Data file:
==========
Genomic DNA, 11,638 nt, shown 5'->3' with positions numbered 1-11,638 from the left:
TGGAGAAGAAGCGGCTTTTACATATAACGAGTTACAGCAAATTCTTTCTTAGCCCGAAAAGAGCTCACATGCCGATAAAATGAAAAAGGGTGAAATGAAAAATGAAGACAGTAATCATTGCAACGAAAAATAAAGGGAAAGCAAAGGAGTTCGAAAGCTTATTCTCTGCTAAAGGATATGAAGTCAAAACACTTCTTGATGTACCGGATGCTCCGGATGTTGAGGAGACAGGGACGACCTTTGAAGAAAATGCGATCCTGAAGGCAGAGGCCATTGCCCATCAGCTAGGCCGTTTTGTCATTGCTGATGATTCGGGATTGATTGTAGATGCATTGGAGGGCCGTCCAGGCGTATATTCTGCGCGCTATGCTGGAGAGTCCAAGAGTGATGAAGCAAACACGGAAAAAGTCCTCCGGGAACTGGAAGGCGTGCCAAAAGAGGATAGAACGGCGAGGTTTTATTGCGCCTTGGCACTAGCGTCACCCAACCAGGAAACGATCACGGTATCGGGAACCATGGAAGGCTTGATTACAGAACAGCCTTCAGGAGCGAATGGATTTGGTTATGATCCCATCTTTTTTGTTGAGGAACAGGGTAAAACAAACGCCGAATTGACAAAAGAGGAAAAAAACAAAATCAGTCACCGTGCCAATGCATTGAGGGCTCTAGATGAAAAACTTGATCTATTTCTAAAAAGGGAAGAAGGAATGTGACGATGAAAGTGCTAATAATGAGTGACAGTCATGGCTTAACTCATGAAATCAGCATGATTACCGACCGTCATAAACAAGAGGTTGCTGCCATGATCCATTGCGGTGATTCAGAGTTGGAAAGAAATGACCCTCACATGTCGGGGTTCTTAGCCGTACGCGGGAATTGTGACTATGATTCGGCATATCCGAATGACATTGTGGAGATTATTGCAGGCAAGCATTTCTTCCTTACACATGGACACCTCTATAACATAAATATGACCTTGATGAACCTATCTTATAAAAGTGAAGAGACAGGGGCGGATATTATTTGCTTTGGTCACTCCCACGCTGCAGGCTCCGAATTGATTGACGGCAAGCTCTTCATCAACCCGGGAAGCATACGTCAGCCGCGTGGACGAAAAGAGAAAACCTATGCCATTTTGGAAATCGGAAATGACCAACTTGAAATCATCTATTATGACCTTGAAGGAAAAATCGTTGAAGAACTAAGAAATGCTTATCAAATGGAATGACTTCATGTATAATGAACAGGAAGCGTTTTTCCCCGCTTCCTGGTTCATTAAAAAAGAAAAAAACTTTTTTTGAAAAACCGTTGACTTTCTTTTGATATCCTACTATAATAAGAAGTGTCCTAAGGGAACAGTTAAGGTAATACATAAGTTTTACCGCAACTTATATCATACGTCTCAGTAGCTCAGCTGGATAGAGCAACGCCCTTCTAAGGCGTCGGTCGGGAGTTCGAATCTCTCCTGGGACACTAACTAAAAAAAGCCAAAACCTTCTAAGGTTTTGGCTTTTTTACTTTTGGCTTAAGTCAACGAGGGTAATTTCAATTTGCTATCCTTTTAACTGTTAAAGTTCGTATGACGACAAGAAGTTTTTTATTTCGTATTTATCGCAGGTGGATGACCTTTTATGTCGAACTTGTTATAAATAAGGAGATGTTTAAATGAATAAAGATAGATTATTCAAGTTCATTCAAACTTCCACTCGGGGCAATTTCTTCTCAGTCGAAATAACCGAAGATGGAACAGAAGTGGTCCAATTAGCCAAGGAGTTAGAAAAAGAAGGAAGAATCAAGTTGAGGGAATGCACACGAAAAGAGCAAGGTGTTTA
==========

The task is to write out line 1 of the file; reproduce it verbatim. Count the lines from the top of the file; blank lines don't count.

Genomic DNA, 11,638 nt, shown 5'->3' with positions numbered 1-11,638 from the left: